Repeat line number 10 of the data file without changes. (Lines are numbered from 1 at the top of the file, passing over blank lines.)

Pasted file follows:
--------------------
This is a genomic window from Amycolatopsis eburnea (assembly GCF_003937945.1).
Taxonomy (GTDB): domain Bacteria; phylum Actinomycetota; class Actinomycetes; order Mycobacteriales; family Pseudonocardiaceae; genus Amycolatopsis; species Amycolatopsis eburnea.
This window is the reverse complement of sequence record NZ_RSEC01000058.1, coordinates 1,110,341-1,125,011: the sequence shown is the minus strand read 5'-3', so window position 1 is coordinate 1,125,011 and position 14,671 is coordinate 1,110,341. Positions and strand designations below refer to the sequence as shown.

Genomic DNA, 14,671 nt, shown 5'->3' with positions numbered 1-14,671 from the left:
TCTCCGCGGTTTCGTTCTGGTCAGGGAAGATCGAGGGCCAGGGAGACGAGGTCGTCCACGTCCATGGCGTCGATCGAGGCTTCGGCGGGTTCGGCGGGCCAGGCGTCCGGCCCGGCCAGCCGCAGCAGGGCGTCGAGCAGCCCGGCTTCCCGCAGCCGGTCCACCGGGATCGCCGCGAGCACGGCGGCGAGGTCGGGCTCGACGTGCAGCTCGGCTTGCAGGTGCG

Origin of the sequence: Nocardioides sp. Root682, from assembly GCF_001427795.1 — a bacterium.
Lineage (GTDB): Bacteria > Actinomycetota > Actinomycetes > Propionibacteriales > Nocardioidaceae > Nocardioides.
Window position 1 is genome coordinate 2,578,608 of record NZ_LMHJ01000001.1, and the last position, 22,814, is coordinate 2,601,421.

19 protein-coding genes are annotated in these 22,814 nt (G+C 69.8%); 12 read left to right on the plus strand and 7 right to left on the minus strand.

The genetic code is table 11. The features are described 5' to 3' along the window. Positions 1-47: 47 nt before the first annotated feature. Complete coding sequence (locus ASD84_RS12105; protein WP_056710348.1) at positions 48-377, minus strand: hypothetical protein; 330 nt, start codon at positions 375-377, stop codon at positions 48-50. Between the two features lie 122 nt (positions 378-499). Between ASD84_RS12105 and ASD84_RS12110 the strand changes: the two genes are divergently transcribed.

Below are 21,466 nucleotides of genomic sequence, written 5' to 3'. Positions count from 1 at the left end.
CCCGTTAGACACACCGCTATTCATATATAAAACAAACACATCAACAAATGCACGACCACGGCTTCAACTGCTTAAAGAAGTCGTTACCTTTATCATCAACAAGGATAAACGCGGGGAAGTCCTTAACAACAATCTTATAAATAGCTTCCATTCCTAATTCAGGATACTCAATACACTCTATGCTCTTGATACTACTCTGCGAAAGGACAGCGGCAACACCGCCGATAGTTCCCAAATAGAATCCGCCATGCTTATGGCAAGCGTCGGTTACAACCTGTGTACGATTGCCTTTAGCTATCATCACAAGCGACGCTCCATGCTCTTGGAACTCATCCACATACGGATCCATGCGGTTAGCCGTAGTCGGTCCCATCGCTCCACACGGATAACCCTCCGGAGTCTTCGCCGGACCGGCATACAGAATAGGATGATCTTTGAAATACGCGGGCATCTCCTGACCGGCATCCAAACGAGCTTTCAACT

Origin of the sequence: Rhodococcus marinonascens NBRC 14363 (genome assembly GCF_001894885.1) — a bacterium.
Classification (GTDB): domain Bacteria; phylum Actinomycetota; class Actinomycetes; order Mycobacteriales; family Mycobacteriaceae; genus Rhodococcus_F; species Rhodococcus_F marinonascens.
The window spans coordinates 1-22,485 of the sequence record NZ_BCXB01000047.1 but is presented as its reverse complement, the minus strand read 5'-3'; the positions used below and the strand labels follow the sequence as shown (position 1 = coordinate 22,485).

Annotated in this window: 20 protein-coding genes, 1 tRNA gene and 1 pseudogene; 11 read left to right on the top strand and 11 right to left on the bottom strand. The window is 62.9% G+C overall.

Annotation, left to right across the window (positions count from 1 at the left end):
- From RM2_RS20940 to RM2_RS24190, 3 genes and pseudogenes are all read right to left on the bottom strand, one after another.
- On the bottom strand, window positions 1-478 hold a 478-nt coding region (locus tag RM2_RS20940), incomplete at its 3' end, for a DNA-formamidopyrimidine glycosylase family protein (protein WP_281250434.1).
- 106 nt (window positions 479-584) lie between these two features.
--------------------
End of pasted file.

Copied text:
The genetic code is table 11. The features are described 5' to 3' along the window. Positions 1-47: 47 nt before the first annotated feature. Complete coding sequence (locus ASD84_RS12105; protein WP_056710348.1) at positions 48-377, minus strand: hypothetical protein; 330 nt, start codon at positions 375-377, stop codon at positions 48-50. Between the two features lie 122 nt (positions 378-499). Between ASD84_RS12105 and ASD84_RS12110 the strand changes: the two genes are divergently transcribed.